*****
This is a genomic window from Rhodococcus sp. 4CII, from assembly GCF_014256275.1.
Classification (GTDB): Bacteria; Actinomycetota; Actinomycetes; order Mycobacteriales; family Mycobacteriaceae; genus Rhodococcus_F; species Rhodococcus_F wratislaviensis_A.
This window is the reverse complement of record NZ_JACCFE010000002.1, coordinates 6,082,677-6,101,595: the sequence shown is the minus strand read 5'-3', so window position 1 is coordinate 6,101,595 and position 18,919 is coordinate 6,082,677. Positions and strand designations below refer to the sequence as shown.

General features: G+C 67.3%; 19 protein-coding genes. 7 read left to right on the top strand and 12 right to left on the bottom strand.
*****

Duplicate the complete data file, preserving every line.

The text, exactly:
This is a genomic window from Rhodococcus sp. 4CII, from assembly GCF_014256275.1.
Classification (GTDB): Bacteria; Actinomycetota; Actinomycetes; order Mycobacteriales; family Mycobacteriaceae; genus Rhodococcus_F; species Rhodococcus_F wratislaviensis_A.
This window is the reverse complement of record NZ_JACCFE010000002.1, coordinates 6,082,677-6,101,595: the sequence shown is the minus strand read 5'-3', so window position 1 is coordinate 6,101,595 and position 18,919 is coordinate 6,082,677. Positions and strand designations below refer to the sequence as shown.

General features: G+C 67.3%; 19 protein-coding genes. 7 read left to right on the top strand and 12 right to left on the bottom strand.